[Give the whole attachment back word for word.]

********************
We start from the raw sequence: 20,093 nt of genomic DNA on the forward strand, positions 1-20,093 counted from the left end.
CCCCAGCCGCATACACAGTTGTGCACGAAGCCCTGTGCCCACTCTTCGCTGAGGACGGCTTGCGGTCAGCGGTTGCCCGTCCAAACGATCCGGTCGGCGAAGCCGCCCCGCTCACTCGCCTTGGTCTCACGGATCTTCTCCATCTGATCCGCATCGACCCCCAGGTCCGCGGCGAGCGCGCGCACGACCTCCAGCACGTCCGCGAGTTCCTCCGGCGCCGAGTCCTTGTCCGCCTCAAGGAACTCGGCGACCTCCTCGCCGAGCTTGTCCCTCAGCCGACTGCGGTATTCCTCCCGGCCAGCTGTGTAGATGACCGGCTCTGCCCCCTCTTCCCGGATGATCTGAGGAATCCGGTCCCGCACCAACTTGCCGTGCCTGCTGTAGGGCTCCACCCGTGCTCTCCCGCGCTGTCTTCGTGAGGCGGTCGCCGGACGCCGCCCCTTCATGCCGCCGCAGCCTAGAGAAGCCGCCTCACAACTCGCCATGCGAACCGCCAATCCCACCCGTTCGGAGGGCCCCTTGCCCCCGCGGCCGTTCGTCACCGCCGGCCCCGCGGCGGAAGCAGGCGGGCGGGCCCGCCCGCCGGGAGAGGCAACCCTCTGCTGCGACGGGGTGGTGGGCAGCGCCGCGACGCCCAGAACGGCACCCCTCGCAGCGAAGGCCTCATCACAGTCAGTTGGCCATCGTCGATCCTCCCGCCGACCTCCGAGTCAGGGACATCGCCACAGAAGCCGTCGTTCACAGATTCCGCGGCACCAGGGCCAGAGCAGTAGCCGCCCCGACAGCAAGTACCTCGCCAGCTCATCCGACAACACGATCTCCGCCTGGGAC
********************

We start from the raw sequence: 20,093 nt of genomic DNA on the forward strand, positions 1-20,093 counted from the left end.
CCCCAGCCGCATACACAGTTGTGCACGAAGCCCTGTGCCCACTCTTCGCTGAGGACGGCTTGCGGTCAGCGGTTGCCCGTCCAAACGATCCGGTCGGCGAAGCCGCCCCGCTCACTCGCCTTGGTCTCACGGATCTTCTCCATCTGATCCGCATCGACCCCCAGGTCCGCGGCGAGCGCGCGCACGACCTCCAGCACGTCCGCGAGTTCCTCCGGCGCCGAGTCCTTGTCCGCCTCAAGGAACTCGGCGACCTCCTCGCCGAGCTTGTCCCTCAGCCGACTGCGGTATTCCTCCCGGCCAGCTGTGTAGATGACCGGCTCTGCCCCCTCTTCCCGGATGATCTGAGGAATCCGGTCCCGCACCAACTTGCCGTGCCTGCTGTAGGGCTCCACCCGTGCTCTCCCGCGCTGTCTTCGTGAGGCGGTCGCCGGACGCCGCCCCTTCATGCCGCCGCAGCCTAGAGAAGCCGCCTCACAACTCGCCATGCGAACCGCCAATCCCACCCGTTCGGAGGGCCCCTTGCCCCCGCGGCCGTTCGTCACCGCCGGCCCCGCGGCGGAAGCAGGCGGGCGGGCCCGCCCGCCGGGAGAGGCAACCCTCTGCTGCGACGGGGTGGTGGGCAGCGCCGCGACGCCCAGAACGGCACCCCTCGCAGCGAAGGCCTCATCACAGTCAGTTGGCCATCGTCGATCCTCCCGCCGACCTCCGAGTCAGGGACATCGCCACAGAAGCCGTCGTTCACAGATTCCGCGGCACCAGGGCCAGAGCAGTAGCCGCCCCGACAGCAAGTACCTCGCCAGCTCATCCGACAACACGATCTCCGCCTGGGAC